Thanks to land leasing, George had finally broken free of a lifetime of relative deprivation. Though he was hardly alone in turning to the fracking lottery in an effort to escape hardship, George certainly made out better than most. Of course, those who didn’t own any mineral estate couldn’t participate in the fracking lottery.

Read an excerpt: The Fracking Lottery

Fierce and Delicate: Essays on Dance and Illness | Renée K. Nicholson 

What does life look like for a ballet dancer with rheumatoid arthritis? This essay collection from Renée K. Nicholson explores the world of professional dance, the discovery of one’s body, and living with chronic disease.

The rest of my life will always be entwined with rheumatoid arthritis. But it’s my choice to also be something more, to not feel sick, to still find those shadows of a dancer, which is to say tiny flecks of magic, within me. Like anyone who is hopelessly in love, I will always be the keeper of a flame.

Read an excerpt: Happy is a Relative State

The Nation of Plants | Stefano Mancuso

Plant neurobiologist Stefano Mancuso presents a whimsical discussion of the lives of plants, and the many lessons they can teach us about living and thriving on this planet — together. A manifesto of sorts, it’s playful, informative, and inspiring, reminding us of the interconnectedness of all things and urging us to take action in a time of climate change.

Playing with something whose working mechanisms are not well known is clearly dangerous. The consequences can be completely unpredictable. The strength of ecological communities is one of the engines of life on Earth. At every level, from the microscopic to the macroscopic, it is these communities, understood as relationships among the living, that allow life to persist.

Read an excerpt: Why Bumblebees Love Cats and Other Beautiful Relationships

 Adrift | Miranda Ward

In her memoir, Miranda Ward reflects on pregnancy loss, infertility, and the unique place of almost-motherhood: an uncertain landscape characterized by waiting, wanting, hoping, and not-knowing. A writer and geographer, she asks questions of geography on the most intimate scale and discovers the wilderness of her own body.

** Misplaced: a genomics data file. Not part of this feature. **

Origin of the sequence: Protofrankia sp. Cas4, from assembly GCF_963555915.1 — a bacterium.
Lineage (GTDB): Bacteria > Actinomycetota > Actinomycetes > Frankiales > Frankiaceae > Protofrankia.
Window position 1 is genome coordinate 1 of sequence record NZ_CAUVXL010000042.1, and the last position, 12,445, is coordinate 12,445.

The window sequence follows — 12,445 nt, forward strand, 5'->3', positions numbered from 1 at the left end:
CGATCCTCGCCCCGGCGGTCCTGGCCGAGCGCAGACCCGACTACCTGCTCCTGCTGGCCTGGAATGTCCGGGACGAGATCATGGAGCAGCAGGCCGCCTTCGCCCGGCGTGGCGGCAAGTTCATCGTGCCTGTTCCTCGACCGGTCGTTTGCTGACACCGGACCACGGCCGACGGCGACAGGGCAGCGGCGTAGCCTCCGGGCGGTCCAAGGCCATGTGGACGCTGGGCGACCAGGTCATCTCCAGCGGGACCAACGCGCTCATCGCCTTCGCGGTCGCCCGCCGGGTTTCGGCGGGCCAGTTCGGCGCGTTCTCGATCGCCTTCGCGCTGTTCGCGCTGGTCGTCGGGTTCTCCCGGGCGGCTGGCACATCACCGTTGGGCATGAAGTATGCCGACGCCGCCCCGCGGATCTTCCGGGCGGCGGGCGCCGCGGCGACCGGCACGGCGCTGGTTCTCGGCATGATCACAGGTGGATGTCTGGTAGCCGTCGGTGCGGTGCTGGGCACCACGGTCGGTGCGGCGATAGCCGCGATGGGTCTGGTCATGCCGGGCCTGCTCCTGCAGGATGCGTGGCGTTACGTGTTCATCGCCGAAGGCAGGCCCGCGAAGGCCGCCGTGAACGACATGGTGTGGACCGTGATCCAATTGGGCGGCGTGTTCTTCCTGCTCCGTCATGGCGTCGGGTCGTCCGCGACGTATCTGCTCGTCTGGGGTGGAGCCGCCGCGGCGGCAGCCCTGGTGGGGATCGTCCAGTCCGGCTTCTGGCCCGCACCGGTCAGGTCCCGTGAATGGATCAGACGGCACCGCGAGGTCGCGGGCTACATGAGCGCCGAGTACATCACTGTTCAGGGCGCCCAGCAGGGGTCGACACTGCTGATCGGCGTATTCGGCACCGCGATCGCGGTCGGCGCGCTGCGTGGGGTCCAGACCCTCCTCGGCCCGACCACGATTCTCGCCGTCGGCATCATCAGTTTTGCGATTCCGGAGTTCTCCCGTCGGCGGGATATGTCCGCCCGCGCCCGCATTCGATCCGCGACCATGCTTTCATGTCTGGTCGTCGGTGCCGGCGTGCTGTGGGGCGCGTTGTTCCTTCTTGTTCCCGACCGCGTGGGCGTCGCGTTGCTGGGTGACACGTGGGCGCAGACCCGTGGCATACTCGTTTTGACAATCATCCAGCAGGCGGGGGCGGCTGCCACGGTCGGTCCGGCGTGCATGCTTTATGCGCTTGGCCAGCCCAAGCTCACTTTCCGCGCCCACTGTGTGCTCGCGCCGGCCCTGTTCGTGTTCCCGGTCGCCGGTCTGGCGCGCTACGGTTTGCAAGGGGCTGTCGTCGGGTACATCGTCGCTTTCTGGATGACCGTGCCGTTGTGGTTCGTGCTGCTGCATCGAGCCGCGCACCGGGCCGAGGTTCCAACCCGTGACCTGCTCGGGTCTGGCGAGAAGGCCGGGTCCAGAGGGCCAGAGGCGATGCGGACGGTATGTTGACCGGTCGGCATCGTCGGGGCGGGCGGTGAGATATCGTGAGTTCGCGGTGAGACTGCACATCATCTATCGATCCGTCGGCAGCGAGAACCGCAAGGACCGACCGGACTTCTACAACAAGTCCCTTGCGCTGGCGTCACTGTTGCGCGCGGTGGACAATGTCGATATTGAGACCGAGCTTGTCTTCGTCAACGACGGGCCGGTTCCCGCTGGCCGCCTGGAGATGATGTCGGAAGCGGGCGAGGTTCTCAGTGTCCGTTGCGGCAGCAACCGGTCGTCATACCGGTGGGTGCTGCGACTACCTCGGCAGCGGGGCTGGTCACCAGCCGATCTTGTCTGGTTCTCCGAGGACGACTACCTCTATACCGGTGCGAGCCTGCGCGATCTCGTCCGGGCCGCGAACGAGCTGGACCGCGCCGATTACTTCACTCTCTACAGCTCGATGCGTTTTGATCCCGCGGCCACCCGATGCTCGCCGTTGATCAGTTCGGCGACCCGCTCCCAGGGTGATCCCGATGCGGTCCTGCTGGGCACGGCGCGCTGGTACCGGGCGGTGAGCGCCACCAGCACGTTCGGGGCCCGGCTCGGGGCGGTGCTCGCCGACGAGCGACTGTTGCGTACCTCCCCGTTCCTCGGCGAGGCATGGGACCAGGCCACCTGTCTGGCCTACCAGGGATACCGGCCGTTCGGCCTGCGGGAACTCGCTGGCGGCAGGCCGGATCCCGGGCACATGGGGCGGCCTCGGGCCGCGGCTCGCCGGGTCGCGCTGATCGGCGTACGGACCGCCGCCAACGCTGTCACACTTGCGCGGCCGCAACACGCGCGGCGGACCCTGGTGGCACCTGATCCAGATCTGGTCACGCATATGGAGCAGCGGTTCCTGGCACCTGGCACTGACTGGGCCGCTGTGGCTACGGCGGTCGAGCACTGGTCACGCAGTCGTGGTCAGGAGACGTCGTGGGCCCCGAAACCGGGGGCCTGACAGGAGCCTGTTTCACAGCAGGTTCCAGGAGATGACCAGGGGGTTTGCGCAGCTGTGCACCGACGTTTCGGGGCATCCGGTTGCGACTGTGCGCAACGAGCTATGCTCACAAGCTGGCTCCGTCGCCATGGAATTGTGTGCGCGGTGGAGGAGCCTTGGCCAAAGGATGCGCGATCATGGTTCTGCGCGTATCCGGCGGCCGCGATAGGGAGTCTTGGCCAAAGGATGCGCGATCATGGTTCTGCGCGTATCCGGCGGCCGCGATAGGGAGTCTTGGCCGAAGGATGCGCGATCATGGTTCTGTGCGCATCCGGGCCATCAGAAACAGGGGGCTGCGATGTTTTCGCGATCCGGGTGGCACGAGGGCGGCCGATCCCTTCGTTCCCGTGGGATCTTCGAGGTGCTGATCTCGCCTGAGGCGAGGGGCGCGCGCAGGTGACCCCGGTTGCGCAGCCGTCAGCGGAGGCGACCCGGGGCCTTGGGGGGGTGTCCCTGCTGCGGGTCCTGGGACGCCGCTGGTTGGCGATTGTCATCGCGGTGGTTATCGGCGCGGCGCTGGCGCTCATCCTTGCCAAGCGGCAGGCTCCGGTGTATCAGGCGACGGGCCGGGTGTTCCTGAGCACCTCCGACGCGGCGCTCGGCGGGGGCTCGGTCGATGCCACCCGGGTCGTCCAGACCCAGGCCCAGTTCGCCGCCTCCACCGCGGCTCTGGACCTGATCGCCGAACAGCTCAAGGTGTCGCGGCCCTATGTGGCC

The idea of the miscarriage in progress perplexes the part of me that imagined that this is a thing that can only happen privately, violently, suddenly, because it is a thing that is happening without much noise at all, and meanwhile here I am transcribing an interview, here I am meeting with a freelance client, wearing a new skirt I bought yesterday from the charity shop, here I am buying groceries and planning dinner, with nothing but a question mark inside me.

Read an excerpt: The Geography Closest In

The Kingdoms | Natasha Pulley 

Natasha Pulley’s genre-bending and time-twisting novel is an original and entertaining adventure, blending history, speculative fiction, a love story, and a wartime tale into one.

Most people have trouble recalling their first memory, because they have to stretch for it, like trying to touch their toes; but Joe didn’t. This was because it was a memory formed a week after his forty-third birthday.

He stepped down off the train. That was it, the very first thing he remembered, but the second was something less straightforward. It was the slow, eerie feeling that everything was doing just what it should be, minding its own business, but that at the same time, it was all wrong.

Read an excerpt: Even the Steam Had a Shadow

Cheri has been an editor at Longreads since 2014. She's currently based in the San Francisco Bay Area.